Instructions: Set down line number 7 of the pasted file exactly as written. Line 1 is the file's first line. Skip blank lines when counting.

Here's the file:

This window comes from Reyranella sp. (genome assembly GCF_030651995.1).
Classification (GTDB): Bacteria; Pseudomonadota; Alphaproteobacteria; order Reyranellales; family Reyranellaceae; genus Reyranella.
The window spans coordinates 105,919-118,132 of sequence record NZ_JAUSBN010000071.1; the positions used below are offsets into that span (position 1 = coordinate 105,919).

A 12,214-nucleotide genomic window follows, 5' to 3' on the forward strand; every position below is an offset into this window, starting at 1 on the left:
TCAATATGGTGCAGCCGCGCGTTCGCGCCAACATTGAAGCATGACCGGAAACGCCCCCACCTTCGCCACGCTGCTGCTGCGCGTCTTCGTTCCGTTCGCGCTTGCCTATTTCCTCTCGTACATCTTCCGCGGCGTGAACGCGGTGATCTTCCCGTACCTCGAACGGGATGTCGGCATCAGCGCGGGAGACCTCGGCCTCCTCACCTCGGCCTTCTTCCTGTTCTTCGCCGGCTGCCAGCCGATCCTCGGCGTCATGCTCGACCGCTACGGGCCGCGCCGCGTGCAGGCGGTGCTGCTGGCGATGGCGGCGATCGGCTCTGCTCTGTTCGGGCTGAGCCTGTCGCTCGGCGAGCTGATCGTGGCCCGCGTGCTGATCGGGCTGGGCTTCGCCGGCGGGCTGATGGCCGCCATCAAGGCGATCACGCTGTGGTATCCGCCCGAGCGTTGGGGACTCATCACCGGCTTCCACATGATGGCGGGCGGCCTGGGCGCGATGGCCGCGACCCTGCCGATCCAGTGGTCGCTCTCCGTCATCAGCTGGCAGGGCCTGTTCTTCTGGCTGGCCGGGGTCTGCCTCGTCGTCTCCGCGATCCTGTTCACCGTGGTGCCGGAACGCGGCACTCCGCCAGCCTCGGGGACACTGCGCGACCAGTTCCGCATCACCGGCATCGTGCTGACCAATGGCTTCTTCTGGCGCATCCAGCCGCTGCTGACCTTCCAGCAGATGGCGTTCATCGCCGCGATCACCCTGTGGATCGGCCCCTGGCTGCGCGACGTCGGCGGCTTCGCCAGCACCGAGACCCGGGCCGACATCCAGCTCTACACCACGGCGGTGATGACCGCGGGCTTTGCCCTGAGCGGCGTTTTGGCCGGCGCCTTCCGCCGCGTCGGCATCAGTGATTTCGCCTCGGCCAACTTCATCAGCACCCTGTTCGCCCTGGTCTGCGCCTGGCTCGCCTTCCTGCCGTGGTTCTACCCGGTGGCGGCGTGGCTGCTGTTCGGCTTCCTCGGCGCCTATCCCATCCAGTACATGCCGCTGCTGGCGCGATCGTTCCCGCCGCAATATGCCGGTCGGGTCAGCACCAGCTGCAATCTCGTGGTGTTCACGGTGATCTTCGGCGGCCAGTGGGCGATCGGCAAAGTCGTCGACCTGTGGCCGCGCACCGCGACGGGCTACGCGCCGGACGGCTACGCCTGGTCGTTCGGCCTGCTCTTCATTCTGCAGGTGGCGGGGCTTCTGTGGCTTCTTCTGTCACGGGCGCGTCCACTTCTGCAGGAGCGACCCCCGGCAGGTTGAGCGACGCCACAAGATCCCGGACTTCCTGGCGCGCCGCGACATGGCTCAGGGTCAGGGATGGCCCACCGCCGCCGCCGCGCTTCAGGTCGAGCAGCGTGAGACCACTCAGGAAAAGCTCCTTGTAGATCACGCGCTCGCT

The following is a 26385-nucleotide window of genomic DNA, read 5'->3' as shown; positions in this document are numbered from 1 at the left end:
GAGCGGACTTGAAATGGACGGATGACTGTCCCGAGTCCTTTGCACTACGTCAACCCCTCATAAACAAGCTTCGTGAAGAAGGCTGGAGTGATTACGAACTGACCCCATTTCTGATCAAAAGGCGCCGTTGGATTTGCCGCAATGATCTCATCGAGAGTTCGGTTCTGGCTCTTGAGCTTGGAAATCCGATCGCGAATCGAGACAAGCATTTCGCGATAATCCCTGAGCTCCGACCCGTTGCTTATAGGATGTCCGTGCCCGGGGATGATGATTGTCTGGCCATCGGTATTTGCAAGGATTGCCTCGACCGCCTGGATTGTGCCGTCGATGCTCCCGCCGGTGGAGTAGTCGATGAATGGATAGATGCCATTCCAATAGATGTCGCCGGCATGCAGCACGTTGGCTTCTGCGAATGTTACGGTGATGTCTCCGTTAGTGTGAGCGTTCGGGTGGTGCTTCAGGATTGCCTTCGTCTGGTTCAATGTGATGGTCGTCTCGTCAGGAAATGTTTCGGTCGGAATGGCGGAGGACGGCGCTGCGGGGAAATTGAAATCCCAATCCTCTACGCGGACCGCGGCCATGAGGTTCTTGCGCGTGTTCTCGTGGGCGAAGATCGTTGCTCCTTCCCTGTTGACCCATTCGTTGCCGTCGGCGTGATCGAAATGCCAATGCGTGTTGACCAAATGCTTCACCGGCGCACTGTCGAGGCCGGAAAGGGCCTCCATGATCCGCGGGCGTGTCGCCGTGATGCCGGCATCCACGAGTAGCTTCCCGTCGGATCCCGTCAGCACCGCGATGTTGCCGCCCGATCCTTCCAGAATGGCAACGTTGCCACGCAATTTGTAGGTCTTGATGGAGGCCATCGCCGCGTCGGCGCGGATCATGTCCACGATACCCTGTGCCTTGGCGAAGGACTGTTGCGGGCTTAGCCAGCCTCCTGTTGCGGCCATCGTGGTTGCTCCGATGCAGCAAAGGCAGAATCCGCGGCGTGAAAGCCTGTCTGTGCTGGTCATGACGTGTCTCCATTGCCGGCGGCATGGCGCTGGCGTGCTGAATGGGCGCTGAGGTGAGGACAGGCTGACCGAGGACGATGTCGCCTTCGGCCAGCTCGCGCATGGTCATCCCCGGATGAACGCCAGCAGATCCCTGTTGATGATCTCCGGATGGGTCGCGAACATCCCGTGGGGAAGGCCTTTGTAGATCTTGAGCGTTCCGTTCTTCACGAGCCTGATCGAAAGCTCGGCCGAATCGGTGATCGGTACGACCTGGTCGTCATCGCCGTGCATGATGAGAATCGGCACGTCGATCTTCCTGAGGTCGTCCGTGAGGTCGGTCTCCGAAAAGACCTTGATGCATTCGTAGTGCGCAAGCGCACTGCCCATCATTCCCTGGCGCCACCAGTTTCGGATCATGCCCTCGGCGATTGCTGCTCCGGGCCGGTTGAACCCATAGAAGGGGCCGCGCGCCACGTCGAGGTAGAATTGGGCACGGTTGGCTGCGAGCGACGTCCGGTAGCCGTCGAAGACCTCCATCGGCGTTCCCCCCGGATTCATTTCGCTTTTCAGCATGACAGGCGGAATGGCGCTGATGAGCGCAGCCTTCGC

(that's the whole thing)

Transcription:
GAGCGGACTTGAAATGGACGGATGACTGTCCCGAGTCCTTTGCACTACGTCAACCCCTCATAAACAAGCTTCGTGAAGAAGGCTGGAGTGATTACGAACTGACCCCATTTCTGATCAAAAGGCGCCGTTGGATTTGCCGCAATGATCTCATCGAGAGTTCGGTTCTGGCTCTTGAGCTTGGAAATCCGATCGCGAATCGAGACAAGCATTTCGCGATAATCCCTGAGCTCCGACCCGTTGCTTATAGGATGTCCGTGCCCGGGGATGATGATTGTCTGGCCATCGGTATTTGCAAGGATTGCCTCGACCGCCTGGATTGTGCCGTCGATGCTCCCGCCGGTGGAGTAGTCGATGAATGGATAGATGCCATTCCAATAGATGTCGCCGGCATGCAGCACGTTGGCTTCTGCGAATGTTACGGTGATGTCTCCGTTAGTGTGAGCGTTCGGGTGGTGCTTCAGGATTGCCTTCGTCTGGTTCAATGTGATGGTCGTCTCGTCAGGAAATGTTTCGGTCGGAATGGCGGAGGACGGCGCTGCGGGGAAATTGAAATCCCAATCCTCTACGCGGACCGCGGCCATGAGGTTCTTGCGCGTGTTCTCGTGGGCGAAGATCGTTGCTCCTTCCCTGTTGACCCATTCGTTGCCGTCGGCGTGATCGAAATGCCAATGCGTGTTGACCAAATGCTTCACCGGCGCACTGTCGAGGCCGGAAAGGGCCTCCATGATCCGCGGGCGTGTCGCCGTGATGCCGGCATCCACGAGTAGCTTCCCGTCGGATCCCGTCAGCACCGCGATGTTGCCGCCCGATCCTTCCAGAATGGCAACGTTGCCACGCAATTTGTAGGTCTTGATGGAGGCCATCGCCGCGTCGGCGCGGATCATGTCCACGATACCCTGTGCCTTGGCGAAGGACTGTTGCGGGCTTAGCCAGCCTCCTGTTGCGGCCATCGTGGTTGCTCCGATGCAGCAAAGGCAGAATCCGCGGCGTGAAAGCCTGTCTGTGCTGGTCATGACGTGTCTCCATTGCCGGCGGCATGGCGCTGGCGTGCTGAATGGGCGCTGAGGTGAGGACAGGCTGACCGAGGACGATGTCGCCTTCGGCCAGCTCGCGCATGGTCATCCCCGGATGAACGCCAGCAGATCCCTGTTGATGATCTCCGGATGGGTCGCGAACATCCCGTGGGGAAGGCCTTTGTAGATCTTGAGCGTTCCGTTCTTCACGAGCCTGATCGAAAGCTCGGCCGAATCGGTGATCGGTACGACCTGGTCGTCATCGCCGTGCATGATGAGAATCGGCACGTCGATCTTCCTGAGGTCGTCCGTGAGGTCGGTCTCCGAAAAGACCTTGATGCATTCGTAGTGCGCAAGCGCACTGCCCATCATTCCCTGGCGCCACCAGTTTCGGATCATGCCCTCGGCGATTGCTGCTCCGGGCCGGTTGAACCCATAGAAGGGGCCGCGCGCCACGTCGAGGTAGAATTGGGCACGGTTGGCTGCGAGCGACGTCCGGTAGCCGTCGAAGACCTCCATCGGCGTTCCCCCCGGATTCATTTCGCTTTTCAGCATGACAGGCGGAATGGCGCTGATGAGCGCAGCCTTCGC